L for Leather

Bluecoat Display Centre, Saturday 4th June 2016 – Saturday 2nd July

Words by Carol Emmas

Leather is all around us; our shoes, sofas and jackets are all constructed from it, but we often overlook it because of the too familiar form it generally takes. Yet, this excellently curated exhibition at the Bluecoat Display Centre moves leather into another realm, enabling us to look at the medium with fresh eyes. This is leather – not as we know it.

There is something uniquely visceral about leather as a material; it creaks, it bends, it is supple and mutable, and while it may be the hide of a dead animal it continues its life as an organic form. The artists displayed at this exhibition have all taken the medium and run with it, to re-fashion it into wearable, functional, experimental and decorative art with a difference. For instance, the sculptured jewellery of Hyorim Lee depicts the fluidity of nature through delicate flowers, grass and trees, while Tania Clarke-Hall produces jewellery you would never imagine was made from leather due to her use of a simple and straight geometric economy of line and bright flashes of colour. This is leather at its most deceptive. In addition, Lisa Farmer’s experimental sculptural works are beautiful labour intensive pieces worked around iconic glass vessels from which the hide blends agelessly and so seamlessly that you imagine her art is both contemporary and yet equally a piece that time forgot.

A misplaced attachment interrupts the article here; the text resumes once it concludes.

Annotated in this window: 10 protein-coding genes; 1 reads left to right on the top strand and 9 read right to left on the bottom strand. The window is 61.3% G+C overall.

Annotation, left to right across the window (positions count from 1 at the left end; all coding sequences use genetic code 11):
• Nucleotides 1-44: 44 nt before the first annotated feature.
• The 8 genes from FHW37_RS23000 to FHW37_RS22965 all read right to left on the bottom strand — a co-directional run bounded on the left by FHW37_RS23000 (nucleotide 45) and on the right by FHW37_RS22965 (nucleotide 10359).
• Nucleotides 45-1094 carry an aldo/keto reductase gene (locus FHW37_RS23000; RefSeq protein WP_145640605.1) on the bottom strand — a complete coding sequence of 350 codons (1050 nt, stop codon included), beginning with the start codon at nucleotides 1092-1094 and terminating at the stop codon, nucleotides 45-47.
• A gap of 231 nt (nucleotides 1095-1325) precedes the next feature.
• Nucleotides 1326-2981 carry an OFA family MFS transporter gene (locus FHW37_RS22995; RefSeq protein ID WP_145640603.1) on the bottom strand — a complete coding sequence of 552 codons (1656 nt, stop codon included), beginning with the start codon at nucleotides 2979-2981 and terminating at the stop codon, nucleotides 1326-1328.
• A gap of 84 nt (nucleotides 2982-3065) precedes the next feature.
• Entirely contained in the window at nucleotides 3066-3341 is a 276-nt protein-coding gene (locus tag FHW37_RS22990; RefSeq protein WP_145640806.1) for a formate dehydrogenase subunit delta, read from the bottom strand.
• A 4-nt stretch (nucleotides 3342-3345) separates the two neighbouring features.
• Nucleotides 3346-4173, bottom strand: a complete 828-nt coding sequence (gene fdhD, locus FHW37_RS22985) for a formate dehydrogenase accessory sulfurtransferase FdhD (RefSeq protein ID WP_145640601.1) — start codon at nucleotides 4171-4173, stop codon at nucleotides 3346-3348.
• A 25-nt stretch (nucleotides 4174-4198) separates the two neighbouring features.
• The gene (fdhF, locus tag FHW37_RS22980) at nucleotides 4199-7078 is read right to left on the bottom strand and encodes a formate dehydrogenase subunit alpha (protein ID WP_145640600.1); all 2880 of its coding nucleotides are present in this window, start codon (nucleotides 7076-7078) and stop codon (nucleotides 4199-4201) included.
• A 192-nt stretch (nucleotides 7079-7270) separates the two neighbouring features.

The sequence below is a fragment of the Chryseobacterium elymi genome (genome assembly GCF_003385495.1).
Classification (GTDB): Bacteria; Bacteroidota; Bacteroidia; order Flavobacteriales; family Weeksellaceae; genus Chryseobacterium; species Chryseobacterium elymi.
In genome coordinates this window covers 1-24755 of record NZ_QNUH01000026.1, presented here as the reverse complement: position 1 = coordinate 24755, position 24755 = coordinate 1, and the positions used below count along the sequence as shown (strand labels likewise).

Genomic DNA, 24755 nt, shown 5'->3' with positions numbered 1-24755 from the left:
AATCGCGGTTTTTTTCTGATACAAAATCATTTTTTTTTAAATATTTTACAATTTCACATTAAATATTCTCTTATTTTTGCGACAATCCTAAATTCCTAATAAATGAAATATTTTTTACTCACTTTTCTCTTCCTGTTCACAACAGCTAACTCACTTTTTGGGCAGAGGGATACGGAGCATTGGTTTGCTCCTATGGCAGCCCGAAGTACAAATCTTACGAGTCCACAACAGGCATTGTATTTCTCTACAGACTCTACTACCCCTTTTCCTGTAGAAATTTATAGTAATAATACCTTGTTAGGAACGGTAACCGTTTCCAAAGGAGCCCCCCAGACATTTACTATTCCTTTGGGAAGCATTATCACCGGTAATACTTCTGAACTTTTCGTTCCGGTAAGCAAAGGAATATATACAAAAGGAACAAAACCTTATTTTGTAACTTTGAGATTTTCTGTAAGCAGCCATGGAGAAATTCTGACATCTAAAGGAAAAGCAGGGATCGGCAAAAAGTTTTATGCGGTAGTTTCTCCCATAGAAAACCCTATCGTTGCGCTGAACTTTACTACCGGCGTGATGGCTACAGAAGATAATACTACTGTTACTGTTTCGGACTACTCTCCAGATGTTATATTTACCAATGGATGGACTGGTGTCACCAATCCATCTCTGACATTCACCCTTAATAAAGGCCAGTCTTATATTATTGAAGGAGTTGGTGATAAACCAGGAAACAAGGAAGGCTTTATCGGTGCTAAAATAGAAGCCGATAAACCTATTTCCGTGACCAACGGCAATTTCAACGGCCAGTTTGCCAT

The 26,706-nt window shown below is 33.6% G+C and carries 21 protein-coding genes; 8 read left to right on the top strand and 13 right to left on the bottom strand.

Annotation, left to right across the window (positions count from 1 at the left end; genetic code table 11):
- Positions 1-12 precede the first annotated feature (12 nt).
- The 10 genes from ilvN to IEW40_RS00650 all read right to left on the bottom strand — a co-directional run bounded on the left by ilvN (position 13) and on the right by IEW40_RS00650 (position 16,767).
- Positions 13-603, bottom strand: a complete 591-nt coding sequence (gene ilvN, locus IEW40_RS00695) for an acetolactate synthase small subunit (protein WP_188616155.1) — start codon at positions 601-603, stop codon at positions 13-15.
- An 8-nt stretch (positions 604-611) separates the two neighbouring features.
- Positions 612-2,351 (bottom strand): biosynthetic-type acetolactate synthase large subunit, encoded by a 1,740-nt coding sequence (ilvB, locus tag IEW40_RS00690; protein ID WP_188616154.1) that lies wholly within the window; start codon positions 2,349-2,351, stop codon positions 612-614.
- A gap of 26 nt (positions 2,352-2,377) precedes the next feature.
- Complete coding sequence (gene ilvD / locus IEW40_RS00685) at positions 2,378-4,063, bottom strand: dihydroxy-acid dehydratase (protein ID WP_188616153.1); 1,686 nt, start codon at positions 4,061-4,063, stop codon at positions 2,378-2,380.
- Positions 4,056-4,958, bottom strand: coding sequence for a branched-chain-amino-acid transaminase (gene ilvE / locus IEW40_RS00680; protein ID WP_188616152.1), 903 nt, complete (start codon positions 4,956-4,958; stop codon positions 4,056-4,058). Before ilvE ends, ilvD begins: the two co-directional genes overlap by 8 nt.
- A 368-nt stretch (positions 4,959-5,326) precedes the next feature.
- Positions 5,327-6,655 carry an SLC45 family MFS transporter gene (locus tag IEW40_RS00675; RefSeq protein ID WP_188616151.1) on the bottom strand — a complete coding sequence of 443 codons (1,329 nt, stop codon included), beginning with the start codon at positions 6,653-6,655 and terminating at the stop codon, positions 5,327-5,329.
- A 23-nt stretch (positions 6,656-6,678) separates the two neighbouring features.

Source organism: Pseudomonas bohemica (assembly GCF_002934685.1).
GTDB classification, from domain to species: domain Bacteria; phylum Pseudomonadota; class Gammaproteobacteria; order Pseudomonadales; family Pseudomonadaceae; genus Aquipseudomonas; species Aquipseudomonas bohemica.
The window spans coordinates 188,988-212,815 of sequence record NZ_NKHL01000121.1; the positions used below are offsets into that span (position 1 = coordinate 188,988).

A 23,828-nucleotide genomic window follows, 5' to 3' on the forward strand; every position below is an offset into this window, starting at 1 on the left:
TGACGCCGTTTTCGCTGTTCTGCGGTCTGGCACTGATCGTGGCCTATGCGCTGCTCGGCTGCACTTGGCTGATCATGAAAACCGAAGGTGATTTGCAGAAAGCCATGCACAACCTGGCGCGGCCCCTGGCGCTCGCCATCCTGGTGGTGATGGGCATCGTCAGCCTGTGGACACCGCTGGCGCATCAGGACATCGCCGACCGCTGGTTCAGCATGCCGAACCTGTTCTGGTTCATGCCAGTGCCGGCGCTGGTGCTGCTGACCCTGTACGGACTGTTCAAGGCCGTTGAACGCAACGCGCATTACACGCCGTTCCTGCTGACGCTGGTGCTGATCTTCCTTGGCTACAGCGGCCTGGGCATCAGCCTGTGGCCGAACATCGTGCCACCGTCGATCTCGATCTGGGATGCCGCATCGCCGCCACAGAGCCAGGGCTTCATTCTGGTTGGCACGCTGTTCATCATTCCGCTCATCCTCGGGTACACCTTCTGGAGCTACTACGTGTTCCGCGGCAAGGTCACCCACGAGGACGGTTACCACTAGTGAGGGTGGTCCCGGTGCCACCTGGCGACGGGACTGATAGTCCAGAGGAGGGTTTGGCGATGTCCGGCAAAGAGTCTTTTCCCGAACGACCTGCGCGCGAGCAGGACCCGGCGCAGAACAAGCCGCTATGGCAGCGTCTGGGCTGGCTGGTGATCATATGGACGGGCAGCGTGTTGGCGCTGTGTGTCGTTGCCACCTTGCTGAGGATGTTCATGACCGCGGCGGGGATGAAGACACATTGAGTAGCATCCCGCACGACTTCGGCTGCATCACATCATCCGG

There are few aromas I count as my personal favourites, these include; beeswaxed wood, the peaty undertones of Islay malt whisky and the fresh intense pungency of new leather. There is something decadent, rich, luxurious, and innately satisfying about these quality olfactory experiences and these sensory perceptions have certainly tipped over into the tactile work of Harry Owen. Owen produces bags that are constructed with such precision of craftsmanship you feel an overwhelming desire to want to pick them up and touch, feel and smell them, not just wear them. What makes these works cross over into the world of art, is that every piece from all of the artists on show become much more than functional items.

Similarly, the body-art from Una Burke oozes a sensuality and sexuality that other mediums can rarely capture, and it’s this approach that makes them luxury statement pieces beyond the norm. These artists show the versatility of a medium that we have taken for granted for far too long. Therefore, if you are feeling lacklustre about leather, this exhibition will reinvigorate your opinion in more ways than one.

L for Leather is on display at Bluecoat Display Centre, Saturday 4th June 2016 – Saturday 2nd July 2016.